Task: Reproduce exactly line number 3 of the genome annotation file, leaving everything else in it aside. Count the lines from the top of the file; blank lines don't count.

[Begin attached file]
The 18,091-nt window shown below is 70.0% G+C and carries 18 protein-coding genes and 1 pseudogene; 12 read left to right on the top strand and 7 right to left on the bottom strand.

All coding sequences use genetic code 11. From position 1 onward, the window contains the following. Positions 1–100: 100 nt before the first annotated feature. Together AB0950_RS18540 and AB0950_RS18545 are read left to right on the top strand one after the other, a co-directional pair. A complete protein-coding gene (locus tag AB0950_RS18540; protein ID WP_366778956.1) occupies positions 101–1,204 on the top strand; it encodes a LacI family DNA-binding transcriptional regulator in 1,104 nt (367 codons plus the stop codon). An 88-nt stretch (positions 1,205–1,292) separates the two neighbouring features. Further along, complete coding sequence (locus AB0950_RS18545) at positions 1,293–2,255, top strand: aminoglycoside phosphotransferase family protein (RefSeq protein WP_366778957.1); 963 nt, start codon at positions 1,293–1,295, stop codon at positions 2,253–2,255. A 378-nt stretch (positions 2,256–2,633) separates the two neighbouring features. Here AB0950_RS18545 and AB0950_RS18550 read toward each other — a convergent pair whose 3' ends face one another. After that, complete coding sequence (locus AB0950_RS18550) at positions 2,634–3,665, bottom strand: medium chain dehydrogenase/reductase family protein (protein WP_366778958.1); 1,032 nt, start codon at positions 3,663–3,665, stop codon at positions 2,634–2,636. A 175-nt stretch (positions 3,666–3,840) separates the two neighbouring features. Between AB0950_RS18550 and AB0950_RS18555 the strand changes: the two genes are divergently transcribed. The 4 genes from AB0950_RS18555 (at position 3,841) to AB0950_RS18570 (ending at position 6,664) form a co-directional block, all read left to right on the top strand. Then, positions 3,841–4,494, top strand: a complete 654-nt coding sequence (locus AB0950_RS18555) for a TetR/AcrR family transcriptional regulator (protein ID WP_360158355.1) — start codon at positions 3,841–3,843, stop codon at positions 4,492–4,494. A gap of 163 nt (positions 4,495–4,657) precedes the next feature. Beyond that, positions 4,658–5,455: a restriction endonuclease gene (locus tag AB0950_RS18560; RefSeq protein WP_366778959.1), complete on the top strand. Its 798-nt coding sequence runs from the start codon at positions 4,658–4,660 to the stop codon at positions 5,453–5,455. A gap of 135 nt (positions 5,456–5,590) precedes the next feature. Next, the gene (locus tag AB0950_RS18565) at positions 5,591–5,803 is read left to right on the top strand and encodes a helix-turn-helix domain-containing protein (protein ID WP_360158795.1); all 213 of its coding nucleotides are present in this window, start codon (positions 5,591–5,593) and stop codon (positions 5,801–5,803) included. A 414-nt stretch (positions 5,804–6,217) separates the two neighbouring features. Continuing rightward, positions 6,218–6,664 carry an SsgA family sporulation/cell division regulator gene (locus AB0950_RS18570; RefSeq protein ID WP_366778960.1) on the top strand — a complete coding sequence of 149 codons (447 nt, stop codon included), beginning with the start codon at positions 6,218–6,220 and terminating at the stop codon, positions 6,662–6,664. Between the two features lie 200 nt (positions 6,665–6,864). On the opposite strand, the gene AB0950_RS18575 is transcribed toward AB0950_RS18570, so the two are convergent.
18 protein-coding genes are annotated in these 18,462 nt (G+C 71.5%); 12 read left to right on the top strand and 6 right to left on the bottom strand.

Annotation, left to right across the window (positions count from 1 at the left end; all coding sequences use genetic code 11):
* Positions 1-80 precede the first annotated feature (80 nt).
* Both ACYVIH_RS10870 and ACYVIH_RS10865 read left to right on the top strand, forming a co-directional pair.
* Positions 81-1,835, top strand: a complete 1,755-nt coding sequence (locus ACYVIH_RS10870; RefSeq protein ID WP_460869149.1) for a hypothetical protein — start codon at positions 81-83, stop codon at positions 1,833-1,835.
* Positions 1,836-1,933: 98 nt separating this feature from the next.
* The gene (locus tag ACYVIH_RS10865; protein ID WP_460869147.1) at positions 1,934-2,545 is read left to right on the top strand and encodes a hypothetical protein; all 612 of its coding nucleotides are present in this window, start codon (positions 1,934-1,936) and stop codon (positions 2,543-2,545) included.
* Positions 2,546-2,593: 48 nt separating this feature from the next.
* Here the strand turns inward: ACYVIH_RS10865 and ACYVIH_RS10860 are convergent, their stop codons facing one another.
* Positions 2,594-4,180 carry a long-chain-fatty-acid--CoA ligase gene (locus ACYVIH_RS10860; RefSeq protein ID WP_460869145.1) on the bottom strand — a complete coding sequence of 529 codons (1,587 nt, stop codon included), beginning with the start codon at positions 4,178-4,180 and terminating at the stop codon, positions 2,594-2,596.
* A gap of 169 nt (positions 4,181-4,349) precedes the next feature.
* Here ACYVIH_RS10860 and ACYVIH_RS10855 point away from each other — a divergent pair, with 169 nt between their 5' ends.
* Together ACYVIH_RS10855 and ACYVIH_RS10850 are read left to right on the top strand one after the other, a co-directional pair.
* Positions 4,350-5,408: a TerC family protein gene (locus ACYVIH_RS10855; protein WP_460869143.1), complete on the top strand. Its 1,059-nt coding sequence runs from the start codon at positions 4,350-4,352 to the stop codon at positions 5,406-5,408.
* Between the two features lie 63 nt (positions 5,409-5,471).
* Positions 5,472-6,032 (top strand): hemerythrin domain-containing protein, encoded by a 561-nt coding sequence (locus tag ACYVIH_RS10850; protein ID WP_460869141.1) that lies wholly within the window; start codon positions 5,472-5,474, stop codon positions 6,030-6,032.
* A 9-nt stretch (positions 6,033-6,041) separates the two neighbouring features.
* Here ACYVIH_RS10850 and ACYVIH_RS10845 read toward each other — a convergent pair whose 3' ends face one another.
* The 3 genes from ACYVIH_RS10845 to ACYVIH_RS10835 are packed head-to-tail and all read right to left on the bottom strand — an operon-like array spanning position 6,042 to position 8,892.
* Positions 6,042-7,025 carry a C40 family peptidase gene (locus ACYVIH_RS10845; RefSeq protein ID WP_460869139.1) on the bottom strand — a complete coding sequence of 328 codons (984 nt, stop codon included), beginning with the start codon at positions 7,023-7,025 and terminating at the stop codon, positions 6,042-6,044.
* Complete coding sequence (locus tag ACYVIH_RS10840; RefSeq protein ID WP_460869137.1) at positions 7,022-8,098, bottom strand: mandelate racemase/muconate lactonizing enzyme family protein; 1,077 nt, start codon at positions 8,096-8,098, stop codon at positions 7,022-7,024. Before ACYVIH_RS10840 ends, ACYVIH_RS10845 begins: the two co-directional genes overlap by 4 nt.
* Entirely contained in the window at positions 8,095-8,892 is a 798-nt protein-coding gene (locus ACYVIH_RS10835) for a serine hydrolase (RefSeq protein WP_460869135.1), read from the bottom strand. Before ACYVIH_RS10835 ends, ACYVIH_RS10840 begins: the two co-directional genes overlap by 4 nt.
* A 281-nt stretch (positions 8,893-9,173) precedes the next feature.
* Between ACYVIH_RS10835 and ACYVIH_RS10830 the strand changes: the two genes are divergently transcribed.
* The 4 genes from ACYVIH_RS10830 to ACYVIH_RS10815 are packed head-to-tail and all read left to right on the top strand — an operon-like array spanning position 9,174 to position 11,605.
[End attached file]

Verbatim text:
18 protein-coding genes are annotated in these 18,462 nt (G+C 71.5%); 12 read left to right on the top strand and 6 right to left on the bottom strand.